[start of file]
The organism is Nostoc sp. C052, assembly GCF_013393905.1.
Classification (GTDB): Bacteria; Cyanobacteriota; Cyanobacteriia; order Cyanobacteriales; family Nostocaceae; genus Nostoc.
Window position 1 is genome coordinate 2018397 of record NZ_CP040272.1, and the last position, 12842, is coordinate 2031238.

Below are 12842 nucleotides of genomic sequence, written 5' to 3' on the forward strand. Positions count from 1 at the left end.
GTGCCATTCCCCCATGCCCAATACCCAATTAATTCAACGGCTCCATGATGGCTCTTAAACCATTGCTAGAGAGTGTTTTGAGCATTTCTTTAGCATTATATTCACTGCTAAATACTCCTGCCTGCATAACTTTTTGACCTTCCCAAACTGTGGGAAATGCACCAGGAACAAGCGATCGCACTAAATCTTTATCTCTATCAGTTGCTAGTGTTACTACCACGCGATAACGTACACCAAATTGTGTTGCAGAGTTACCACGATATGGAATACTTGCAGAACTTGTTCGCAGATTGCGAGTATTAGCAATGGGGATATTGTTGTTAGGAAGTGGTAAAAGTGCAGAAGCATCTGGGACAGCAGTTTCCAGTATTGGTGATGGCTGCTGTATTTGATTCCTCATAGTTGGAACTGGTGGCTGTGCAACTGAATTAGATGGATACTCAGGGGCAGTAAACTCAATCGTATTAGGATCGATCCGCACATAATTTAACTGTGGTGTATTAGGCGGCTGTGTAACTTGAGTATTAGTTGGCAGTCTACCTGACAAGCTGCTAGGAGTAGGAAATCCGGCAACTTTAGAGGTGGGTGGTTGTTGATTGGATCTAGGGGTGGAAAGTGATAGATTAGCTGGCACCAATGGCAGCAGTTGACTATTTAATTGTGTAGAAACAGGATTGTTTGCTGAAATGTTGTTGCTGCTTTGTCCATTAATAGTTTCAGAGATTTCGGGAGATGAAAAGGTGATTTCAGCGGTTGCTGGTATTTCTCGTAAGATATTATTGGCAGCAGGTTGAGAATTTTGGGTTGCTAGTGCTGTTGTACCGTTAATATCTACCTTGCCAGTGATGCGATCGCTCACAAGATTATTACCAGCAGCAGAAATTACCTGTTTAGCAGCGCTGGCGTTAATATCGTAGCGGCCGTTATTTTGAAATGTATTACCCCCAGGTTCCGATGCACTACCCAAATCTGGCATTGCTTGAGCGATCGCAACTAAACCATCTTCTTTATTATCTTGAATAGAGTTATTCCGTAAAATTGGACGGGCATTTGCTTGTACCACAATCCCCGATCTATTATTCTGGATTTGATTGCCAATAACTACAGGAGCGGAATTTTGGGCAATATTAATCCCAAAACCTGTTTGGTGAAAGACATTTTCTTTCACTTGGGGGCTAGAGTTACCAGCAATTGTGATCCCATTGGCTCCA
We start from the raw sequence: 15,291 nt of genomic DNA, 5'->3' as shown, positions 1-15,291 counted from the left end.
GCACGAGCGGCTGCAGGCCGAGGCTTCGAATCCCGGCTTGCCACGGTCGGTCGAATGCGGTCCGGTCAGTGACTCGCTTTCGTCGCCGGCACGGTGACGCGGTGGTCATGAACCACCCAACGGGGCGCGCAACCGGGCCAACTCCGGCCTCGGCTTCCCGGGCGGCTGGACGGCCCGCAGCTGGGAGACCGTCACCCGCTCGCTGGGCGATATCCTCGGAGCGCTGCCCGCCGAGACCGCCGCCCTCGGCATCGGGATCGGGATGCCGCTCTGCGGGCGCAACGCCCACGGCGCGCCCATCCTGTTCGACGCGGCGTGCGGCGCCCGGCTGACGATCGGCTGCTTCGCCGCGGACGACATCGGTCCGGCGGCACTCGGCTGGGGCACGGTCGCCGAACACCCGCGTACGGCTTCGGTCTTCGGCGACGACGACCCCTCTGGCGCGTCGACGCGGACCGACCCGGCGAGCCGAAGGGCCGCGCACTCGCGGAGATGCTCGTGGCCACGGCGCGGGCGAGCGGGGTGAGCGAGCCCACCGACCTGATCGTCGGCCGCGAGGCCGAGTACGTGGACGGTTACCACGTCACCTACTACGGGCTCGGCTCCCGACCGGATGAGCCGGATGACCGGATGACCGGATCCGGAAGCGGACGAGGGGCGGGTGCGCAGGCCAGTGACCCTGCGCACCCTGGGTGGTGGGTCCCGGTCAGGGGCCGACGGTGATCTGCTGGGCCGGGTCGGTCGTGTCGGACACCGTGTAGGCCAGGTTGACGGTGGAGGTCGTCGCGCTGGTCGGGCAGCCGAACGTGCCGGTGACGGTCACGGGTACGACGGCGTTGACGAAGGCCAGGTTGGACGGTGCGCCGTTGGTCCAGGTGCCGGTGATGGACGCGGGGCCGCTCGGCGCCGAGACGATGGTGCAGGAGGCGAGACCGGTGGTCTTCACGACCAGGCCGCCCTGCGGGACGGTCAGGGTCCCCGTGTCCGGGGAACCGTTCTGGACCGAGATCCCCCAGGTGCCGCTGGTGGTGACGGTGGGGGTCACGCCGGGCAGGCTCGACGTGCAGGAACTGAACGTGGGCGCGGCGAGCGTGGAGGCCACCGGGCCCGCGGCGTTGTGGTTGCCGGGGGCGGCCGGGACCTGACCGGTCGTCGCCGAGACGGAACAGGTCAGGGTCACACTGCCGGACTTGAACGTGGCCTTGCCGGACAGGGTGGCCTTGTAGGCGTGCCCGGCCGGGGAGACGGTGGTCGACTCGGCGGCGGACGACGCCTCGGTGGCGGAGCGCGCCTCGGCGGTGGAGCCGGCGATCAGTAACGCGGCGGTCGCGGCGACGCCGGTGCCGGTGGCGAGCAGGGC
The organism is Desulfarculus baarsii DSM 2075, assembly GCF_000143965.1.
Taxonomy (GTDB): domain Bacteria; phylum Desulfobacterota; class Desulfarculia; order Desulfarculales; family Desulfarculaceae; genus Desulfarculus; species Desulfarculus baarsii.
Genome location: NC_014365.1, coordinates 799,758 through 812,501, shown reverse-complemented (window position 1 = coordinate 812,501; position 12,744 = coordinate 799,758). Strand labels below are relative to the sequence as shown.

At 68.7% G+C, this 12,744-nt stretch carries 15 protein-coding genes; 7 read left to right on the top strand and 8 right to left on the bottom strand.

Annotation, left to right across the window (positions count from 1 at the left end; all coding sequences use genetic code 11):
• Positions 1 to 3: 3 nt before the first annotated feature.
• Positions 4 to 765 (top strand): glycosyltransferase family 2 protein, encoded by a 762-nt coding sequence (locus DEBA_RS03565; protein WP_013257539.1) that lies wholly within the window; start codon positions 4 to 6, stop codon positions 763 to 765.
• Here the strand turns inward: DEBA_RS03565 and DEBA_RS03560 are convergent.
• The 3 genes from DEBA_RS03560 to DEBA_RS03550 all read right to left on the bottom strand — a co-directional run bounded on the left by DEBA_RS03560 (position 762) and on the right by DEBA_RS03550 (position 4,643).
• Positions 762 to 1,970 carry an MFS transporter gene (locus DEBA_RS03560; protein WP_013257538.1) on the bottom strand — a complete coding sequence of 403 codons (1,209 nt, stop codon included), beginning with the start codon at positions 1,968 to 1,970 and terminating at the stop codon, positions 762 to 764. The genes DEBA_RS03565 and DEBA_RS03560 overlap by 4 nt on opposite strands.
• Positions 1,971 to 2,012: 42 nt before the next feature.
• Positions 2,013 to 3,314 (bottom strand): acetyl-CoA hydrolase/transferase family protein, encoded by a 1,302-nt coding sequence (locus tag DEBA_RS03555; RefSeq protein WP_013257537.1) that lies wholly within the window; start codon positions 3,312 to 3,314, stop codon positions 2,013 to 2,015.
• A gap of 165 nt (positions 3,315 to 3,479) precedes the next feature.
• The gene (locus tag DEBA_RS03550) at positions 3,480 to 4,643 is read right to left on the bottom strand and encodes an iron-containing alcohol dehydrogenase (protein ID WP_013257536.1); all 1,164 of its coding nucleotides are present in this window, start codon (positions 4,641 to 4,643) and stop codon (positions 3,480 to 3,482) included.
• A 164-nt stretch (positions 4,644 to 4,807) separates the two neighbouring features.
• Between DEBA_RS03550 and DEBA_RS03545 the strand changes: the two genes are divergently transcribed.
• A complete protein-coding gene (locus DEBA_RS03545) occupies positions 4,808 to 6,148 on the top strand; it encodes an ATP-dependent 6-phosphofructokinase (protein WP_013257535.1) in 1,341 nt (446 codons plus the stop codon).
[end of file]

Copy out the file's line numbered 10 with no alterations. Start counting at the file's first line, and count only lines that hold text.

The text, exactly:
Genome location: NC_014365.1, coordinates 799,758 through 812,501, shown reverse-complemented (window position 1 = coordinate 812,501; position 12,744 = coordinate 799,758). Strand labels below are relative to the sequence as shown.